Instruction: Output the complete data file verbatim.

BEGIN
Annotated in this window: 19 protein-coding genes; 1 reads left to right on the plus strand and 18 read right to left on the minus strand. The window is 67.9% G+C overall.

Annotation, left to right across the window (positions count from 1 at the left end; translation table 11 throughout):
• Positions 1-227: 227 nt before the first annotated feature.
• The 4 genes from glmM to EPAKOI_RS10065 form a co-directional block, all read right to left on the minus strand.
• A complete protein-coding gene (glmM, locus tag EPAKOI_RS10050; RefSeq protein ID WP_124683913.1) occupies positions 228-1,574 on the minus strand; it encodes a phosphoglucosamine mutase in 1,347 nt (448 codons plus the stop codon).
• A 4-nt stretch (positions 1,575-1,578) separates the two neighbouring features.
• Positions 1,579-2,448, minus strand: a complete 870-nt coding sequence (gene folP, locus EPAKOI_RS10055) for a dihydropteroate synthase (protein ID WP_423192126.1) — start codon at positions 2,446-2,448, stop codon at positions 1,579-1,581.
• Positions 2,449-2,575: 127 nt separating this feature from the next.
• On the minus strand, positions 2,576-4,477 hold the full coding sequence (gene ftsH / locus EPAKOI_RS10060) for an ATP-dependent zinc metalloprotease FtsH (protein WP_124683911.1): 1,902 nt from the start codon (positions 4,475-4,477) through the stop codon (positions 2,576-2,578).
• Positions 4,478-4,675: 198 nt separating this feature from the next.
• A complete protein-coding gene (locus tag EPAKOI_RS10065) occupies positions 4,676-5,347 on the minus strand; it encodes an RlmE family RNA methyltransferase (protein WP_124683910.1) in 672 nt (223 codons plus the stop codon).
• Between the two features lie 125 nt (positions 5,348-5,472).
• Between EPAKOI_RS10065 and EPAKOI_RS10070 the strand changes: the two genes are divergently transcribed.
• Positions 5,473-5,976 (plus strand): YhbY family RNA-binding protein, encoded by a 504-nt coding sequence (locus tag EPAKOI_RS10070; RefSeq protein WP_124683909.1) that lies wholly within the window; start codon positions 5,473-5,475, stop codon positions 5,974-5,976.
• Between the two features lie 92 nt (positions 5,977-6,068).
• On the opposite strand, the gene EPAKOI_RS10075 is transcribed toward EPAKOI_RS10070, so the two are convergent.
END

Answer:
Annotated in this window: 19 protein-coding genes; 1 reads left to right on the plus strand and 18 read right to left on the minus strand. The window is 67.9% G+C overall.

Annotation, left to right across the window (positions count from 1 at the left end; translation table 11 throughout):
• Positions 1-227: 227 nt before the first annotated feature.
• The 4 genes from glmM to EPAKOI_RS10065 form a co-directional block, all read right to left on the minus strand.
• A complete protein-coding gene (glmM, locus tag EPAKOI_RS10050; RefSeq protein ID WP_124683913.1) occupies positions 228-1,574 on the minus strand; it encodes a phosphoglucosamine mutase in 1,347 nt (448 codons plus the stop codon).
• A 4-nt stretch (positions 1,575-1,578) separates the two neighbouring features.
• Positions 1,579-2,448, minus strand: a complete 870-nt coding sequence (gene folP, locus EPAKOI_RS10055) for a dihydropteroate synthase (protein ID WP_423192126.1) — start codon at positions 2,446-2,448, stop codon at positions 1,579-1,581.
• Positions 2,449-2,575: 127 nt separating this feature from the next.
• On the minus strand, positions 2,576-4,477 hold the full coding sequence (gene ftsH / locus EPAKOI_RS10060) for an ATP-dependent zinc metalloprotease FtsH (protein WP_124683911.1): 1,902 nt from the start codon (positions 4,475-4,477) through the stop codon (positions 2,576-2,578).
• Positions 4,478-4,675: 198 nt separating this feature from the next.
• A complete protein-coding gene (locus tag EPAKOI_RS10065) occupies positions 4,676-5,347 on the minus strand; it encodes an RlmE family RNA methyltransferase (protein WP_124683910.1) in 672 nt (223 codons plus the stop codon).
• Between the two features lie 125 nt (positions 5,348-5,472).
• Between EPAKOI_RS10065 and EPAKOI_RS10070 the strand changes: the two genes are divergently transcribed.
• Positions 5,473-5,976 (plus strand): YhbY family RNA-binding protein, encoded by a 504-nt coding sequence (locus tag EPAKOI_RS10070; RefSeq protein WP_124683909.1) that lies wholly within the window; start codon positions 5,473-5,475, stop codon positions 5,974-5,976.
• Between the two features lie 92 nt (positions 5,977-6,068).
• On the opposite strand, the gene EPAKOI_RS10075 is transcribed toward EPAKOI_RS10070, so the two are convergent.